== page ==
Doors are open at Thanks-Giving Square for young adults, 21-35
By Deb Silverthorn
WE (We Engage) invites Jewish adults ages 21 to 35 to celebrate together at its annual Passover Seder. Rabbi Heidi Coretz, SMU chaplain and Hillel director, will lead the Seder and dinner beginning at 7 p.m. Wednesday, April 5, at Thanks-Giving Square, 1627 Pacific Ave. in Dallas.
“Our Passover Seder is such a fun experience, like all our programs, and something I really look forward to. I’m so happy we’re back at Thanks-Giving Square. Passover is one of our people’s most celebrated occasions and for good reason,” said Coretz, whose own family joins in the festivities. “It is the seminal story of our freedom, of our peoplehood.
“Our Haggadah has both Hebrew and English, with a modern and vibrant sharing of the Passover story,” she added. “We want everyone to feel welcome, to know we are not ‘too much,’ and ‘not enough’ — we’re ‘just right.’”
Open to grad students, and working professionals to age 35, the Passover Seder is just one of many programs WE provides throughout the year. There are monthly Shabbat dinners, other holiday celebrations and many other events, most of which are free thanks to an impact grant by the Jewish Federation of Greater Dallas.
“That the Federation sees what we do, and understands the impact we have, is a great honor. Our students turn into our professionals who turn into supporters of the community. It’s full-circle support. I can’t say enough about how happy I am that those who make grant decisions respect and appreciate our efforts,” said Coretz.
After their 2020 Seder was canceled altogether, and smaller Seders at homes were held in 2021 and 2022, the WE Seder returns to Thanks-Giving Square, where both Coretz and Kyle Ogden, Thanks-Giving Square’s president and CEO, agree it belongs.
“It’s an honor to welcome Rabbi Coretz and the participants to Thanks-Giving Square and for us to share who we are. We are an organization based on respect for everyone and we’re thrilled to host this event,” said Ogden, who in prior years has been proud to welcome guests attending the Seders.
For Coretz, who has been a member of Dallas’ InterFaith Council for more than a decade, it is the bridge-building and caring core of Thanks-Giving Square that she says penetrates the Seder service and meal.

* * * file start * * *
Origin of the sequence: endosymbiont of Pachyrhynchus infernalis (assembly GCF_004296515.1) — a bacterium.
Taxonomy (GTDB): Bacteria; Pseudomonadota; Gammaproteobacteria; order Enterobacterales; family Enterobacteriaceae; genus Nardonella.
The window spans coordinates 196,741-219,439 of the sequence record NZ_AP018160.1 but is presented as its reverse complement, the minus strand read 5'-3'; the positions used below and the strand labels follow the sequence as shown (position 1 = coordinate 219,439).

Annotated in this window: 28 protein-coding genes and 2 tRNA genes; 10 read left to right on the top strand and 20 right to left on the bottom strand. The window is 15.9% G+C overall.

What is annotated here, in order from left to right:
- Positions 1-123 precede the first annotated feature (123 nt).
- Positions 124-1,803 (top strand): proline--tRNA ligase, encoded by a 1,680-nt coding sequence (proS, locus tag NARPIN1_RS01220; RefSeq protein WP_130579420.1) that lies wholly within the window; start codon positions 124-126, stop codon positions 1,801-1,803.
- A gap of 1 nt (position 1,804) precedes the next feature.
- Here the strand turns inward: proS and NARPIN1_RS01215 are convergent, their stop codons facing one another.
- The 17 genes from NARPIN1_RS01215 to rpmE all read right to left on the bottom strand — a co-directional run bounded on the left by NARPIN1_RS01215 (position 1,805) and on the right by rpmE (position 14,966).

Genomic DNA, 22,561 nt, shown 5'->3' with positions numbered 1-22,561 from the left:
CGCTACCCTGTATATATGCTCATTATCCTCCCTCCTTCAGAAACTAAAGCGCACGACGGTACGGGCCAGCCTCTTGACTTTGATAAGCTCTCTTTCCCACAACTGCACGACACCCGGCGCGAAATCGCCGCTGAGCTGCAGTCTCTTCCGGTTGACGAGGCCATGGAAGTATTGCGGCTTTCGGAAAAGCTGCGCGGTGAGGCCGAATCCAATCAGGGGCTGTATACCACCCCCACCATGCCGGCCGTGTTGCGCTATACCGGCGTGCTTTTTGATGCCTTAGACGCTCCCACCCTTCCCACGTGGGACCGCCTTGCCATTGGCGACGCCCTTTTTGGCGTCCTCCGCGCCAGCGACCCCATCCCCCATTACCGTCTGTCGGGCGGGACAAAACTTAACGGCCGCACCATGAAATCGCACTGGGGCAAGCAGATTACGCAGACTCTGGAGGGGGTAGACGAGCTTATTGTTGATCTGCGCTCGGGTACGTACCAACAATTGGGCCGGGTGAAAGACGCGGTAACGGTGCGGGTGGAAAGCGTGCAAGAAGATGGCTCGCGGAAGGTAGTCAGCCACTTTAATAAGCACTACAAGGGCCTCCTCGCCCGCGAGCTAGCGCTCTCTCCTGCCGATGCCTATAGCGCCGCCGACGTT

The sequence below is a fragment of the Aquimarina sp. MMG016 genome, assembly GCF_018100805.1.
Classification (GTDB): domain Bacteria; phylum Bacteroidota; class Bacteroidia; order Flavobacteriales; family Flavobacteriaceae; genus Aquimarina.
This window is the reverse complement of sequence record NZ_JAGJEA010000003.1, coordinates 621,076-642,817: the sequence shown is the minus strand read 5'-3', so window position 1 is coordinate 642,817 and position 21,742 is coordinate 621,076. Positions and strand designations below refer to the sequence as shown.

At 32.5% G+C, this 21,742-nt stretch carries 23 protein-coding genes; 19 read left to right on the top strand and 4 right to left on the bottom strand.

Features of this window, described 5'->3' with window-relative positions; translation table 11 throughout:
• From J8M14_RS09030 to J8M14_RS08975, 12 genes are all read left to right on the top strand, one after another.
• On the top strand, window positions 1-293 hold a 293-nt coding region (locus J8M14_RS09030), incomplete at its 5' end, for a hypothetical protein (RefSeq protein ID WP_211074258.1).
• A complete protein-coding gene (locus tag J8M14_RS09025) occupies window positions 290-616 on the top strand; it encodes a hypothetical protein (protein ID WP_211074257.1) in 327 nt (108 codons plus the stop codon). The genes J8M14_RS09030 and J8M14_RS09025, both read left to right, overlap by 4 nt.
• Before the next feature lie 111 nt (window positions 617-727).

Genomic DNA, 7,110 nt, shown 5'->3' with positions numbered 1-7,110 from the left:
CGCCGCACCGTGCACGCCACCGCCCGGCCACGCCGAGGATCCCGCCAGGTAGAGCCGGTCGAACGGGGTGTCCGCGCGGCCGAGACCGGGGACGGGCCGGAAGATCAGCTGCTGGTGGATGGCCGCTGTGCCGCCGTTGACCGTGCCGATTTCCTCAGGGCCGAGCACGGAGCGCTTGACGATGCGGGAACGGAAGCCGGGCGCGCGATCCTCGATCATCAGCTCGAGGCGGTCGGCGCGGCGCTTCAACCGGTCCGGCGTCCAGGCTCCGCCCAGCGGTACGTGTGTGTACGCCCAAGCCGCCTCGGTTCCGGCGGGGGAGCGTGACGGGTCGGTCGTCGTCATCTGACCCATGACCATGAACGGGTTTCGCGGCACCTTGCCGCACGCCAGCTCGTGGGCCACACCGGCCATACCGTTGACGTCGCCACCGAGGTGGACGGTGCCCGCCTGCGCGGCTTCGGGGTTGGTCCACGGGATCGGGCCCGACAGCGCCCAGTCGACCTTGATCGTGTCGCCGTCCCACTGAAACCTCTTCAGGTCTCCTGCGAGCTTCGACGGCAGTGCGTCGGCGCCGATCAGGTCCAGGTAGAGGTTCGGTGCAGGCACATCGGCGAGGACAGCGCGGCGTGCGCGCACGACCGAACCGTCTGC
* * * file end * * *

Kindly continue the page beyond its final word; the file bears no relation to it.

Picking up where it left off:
“Passover is about our freedom. For us to be in a place whose goal and heart is about diversity and inclusion, about harmony and goodwill, is perfection. The spirit in which we come to this Seder is to bring community to our students, mostly without local family. At Thanks-Giving Square we bring ourselves to the greater community,” she said.
Dr. Andy Stoker, chief engagement officer at Thanks-Giving Square, says that in its 60 years they have transformed who they are and seen even greater gratitude. “We welcome families and organizations to share their lives in our space and, in this Seder, we are truly lifted up,” he said.
This year’s Seder, catered by Cindi’s Deli with a typical menu including matzo ball soup and more, is BYOB to cover the four cups, with whatever a participant might want to partake in.
“The Passover Seder and all of the WE events are a great way to meet people, other young Jews. We’ve made so many friends, people we get together with, probably weekly, outside of the organized programs. Rabbi Heidi is everyone’s ‘Jewish Mom’ away from home. She has such warmth and couldn’t be more welcoming,” said Oscar Schechter.
Schechter, with Will Taylor, hosted a March 24 Shabbat dinner at their home. Schechter is a Hillel past-president and Taylor designed the WE logo, a Star of David, created from six puzzle pieces that connect just as participants of the organization do, each finding a place.
Richard and Megan Raizes have hosted a number of WE events including Shabbat dinners and the 2021 Seder on an outdoor patio. Richard first met Coretz as a freshman at SMU, in 2010. He has been connected with her through Hillel, the founding of WE and — in 2021 — at the couple’s wedding, where she officiated.
“Rabbi Heidi has been my rabbi since the day I got to SMU. She couldn’t be more wonderful. She brings community together. Now, as a young professional, I still appreciate her programs and events and coming together for Passover — really a family holiday — we feel like family. Rabbi makes it all very inclusive, with enough tradition and formality for respect but enough leeway and flexibility so that someone who has never shared a Passover Seder before would feel comfortable,” he said.
To RSVP (by end of day Sunday, April 2) for the WE Passover Seder, or for more information about future programs (the next Shabbat dinner is April 28), email HCoretz@smu.edu.